Could people’s eyes and ears help fix the damage Alzheimer’s disease does to the brain? Just by looking at flashing light and listening to flickering sound?
A new study led by a prominent M.I.T. neuroscientist offers tantalizing promise. It found that when mice engineered to exhibit Alzheimer’s-like qualities were exposed to strobe lights and clicking sounds, important brain functions improved and toxic levels of Alzheimer’s-related proteins diminished.
A brain training computer game developed by British neuroscientists has been shown to improve the memory of patients in the very earliest stages of dementia and could help such patients avert some symptoms of cognitive decline.
Cognitive impairments, particularly memory problems, are a defining feature of the early stages of Alzheimer’s disease (AD) and vascular dementia. Cognitive training and cognitive rehabilitation are specific interventional approaches designed to address difficulties with memory and other aspects of cognitive functioning. The present review is an update of previous versions of this review.
The main aim of the current review was to evaluate the effectiveness and impact of cognitive training and cognitive rehabilitation for people with mild Alzheimer’s disease or vascular dementia in relation to important cognitive and non-cognitive outcomes for the person with dementia and the primary caregiver in the short, medium and long term.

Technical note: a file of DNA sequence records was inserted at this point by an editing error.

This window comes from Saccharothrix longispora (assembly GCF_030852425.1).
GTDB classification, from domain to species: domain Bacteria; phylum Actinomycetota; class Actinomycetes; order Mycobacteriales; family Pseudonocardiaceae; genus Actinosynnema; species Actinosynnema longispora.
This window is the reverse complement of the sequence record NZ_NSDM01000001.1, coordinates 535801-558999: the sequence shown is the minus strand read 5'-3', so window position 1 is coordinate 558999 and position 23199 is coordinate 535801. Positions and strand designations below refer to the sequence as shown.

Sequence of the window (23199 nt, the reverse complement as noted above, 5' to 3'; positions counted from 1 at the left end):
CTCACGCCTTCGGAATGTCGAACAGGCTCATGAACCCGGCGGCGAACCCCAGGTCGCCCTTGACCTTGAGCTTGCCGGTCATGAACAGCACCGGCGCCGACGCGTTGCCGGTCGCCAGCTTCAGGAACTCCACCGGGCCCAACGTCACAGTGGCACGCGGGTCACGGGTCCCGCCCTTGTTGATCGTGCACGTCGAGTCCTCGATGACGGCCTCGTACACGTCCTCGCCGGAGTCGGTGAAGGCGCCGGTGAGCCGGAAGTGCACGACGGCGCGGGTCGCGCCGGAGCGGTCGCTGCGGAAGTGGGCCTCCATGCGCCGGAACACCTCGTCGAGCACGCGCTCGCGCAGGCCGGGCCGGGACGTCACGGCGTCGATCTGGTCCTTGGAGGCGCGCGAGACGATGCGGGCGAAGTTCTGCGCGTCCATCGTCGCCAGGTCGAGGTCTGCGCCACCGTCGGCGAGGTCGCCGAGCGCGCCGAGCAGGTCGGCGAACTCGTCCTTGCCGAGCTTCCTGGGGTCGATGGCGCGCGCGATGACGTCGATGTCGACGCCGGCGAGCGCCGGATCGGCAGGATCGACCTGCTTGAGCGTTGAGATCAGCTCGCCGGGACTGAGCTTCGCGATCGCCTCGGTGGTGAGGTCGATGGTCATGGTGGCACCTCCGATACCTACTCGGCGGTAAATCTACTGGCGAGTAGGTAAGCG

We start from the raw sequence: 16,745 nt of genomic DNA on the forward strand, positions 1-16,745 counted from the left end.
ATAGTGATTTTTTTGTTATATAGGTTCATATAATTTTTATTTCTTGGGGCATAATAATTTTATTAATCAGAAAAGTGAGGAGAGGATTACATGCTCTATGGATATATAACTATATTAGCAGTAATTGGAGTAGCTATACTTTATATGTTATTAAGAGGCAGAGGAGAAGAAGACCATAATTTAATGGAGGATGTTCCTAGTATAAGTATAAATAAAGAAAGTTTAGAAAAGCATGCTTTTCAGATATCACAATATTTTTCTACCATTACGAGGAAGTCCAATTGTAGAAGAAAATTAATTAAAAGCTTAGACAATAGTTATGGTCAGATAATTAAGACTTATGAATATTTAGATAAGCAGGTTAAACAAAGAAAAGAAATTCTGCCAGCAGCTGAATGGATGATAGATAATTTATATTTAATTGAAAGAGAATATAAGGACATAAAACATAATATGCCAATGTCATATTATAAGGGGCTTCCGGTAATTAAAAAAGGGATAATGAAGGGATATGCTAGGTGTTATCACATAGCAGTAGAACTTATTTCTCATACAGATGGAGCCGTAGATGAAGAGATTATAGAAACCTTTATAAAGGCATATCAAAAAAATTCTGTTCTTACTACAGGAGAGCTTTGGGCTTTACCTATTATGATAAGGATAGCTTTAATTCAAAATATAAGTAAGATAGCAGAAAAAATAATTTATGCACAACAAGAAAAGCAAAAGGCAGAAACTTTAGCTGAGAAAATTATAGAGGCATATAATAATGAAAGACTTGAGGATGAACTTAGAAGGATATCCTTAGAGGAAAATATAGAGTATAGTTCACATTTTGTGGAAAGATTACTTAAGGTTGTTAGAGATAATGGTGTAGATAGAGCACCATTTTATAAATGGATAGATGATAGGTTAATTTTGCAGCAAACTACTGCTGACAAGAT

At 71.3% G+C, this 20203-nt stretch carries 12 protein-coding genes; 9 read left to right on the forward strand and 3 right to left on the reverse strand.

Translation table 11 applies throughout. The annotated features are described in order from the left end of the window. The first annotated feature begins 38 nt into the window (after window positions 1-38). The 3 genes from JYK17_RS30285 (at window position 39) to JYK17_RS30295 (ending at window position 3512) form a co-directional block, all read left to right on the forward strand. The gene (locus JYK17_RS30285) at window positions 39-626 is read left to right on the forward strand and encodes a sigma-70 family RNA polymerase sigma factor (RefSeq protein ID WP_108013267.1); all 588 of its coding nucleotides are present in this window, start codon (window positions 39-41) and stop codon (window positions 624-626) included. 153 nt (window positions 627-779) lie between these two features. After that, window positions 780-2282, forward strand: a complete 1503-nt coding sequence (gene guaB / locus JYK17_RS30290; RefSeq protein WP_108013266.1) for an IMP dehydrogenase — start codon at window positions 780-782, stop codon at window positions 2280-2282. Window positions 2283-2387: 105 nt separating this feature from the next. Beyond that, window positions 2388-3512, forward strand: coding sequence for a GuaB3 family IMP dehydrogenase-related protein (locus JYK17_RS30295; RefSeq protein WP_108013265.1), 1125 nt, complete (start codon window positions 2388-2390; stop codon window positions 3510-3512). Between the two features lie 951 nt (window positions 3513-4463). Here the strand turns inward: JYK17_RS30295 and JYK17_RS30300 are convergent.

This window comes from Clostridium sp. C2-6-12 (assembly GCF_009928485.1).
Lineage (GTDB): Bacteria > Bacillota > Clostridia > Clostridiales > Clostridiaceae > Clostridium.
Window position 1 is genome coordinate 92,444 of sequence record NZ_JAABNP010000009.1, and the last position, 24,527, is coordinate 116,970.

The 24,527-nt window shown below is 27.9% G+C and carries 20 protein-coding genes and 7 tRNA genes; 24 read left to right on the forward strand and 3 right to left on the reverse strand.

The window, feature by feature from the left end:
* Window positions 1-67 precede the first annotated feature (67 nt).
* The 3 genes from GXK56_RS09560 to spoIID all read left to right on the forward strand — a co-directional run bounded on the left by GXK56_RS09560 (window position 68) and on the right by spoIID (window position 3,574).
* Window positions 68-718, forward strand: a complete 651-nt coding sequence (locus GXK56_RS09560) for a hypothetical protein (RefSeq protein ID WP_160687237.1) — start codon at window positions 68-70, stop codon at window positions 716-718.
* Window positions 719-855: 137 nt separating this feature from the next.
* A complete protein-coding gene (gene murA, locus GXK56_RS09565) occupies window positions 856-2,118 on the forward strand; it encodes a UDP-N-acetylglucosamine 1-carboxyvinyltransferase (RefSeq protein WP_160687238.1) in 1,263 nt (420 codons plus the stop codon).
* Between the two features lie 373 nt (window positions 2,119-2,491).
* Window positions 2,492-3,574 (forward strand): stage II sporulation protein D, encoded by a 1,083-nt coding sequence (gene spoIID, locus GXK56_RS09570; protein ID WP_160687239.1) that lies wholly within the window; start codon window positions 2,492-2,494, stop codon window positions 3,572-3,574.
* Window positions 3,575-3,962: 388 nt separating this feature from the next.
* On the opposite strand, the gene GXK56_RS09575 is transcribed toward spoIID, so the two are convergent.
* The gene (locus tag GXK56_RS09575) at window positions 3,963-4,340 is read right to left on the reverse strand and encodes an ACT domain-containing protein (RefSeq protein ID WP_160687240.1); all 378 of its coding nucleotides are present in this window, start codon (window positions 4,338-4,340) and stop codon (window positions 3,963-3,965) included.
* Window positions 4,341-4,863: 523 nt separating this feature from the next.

The present paper presents data from ten patients suffering from mild to moderate Alzheimer’s disease (AD), all of whom were trained to use an interactive computer-based program. Using photographs of the patient and his or her personal surroundings, an everyday task of relevance to the patient was simulated on a PC-touch screen, which the patient was trained to operate. After three weeks of training (three to four sessions a week), the patients needed less help in performing the programs, they became faster, and eight out of ten made fewer mistakes. The results were most pronounced in patients with a poor performance at the beginning, and there was no difference between early-onset (EO) and late-onset (LO) AD patients. Although the training was generally well received, there was no evidence of a general cognitive improvement, and it remains an open question whether the results achieved with PC training can be transferred to real-life situations.
Significant time-by-pattern-by-group interactions were found for cognitive performance in terms of the number of errors made and trials needed on the Cambridge Neuropsychological Test Automated Battery Paired Associates Learning task (P=.044; P=.027). Significant time-by-group interactions were also found for the Cambridge Neuropsychological Test Automated Battery Paired Associates Learning first trial memory score (P=.002), Mini-Mental State Examination (P=.036), the Brief Visuospatial Memory Test (P=.032), and the Apathy Evaluation Scale (P=.026). Within-group comparisons revealed highly specific effects of cognitive training on episodic memory. The cognitive training group maintained high levels of enjoyment and motivation to continue after each hour of gameplay, with self-confidence and self-rated memory ability improving over time.
Episodic memory robustly improved in the cognitive training group. “Gamified” cognitive training may also enhance visuospatial abilities in patients with amnestic mild cognitive impairment. Gamification maximizes engagement with cognitive training by increasing motivation and could complement pharmacological treatments for amnestic mild cognitive impairment and mild Alzheimer’s disease. Larger, more controlled trials are needed to replicate and extend these findings.